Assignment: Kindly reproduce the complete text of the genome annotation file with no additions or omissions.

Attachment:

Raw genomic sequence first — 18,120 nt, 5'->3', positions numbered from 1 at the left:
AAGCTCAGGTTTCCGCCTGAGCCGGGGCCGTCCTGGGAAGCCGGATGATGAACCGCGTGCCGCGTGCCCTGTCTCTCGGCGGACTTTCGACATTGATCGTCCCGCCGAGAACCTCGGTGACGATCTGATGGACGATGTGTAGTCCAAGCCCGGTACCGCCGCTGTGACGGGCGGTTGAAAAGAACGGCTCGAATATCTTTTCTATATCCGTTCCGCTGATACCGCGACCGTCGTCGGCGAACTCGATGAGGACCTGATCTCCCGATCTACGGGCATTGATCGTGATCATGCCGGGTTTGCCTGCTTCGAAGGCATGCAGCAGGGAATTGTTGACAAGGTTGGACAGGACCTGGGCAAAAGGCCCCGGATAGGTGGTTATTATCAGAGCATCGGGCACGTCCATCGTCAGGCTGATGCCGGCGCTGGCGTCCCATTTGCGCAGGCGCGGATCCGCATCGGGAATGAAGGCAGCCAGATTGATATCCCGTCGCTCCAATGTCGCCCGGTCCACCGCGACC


Raw genomic sequence first — 18,120 nt, 5'->3', positions numbered from 1 at the left:
AAGCTCAGGTTTCCGCCTGAGCCGGGGCCGTCCTGGGAAGCCGGATGATGAACCGCGTGCCGCGTGCCCTGTCTCTCGGCGGACTTTCGACATTGATCGTCCCGCCGAGAACCTCGGTGACGATCTGATGGACGATGTGTAGTCCAAGCCCGGTACCGCCGCTGTGACGGGCGGTTGAAAAGAACGGCTCGAATATCTTTTCTATATCCGTTCCGCTGATACCGCGACCGTCGTCGGCGAACTCGATGAGGACCTGATCTCCCGATCTACGGGCATTGATCGTGATCATGCCGGGTTTGCCTGCTTCGAAGGCATGCAGCAGGGAATTGTTGACAAGGTTGGACAGGACCTGGGCAAAAGGCCCCGGATAGGTGGTTATTATCAGAGCATCGGGCACGTCCATCGTCAGGCTGATGCCGGCGCTGGCGTCCCATTTGCGCAGGCGCGGATCCGCATCGGGAATGAAGGCAGCCAGATTGATATCCCGTCGCTCCAATGTCGCCCGGTCCACCGCGACC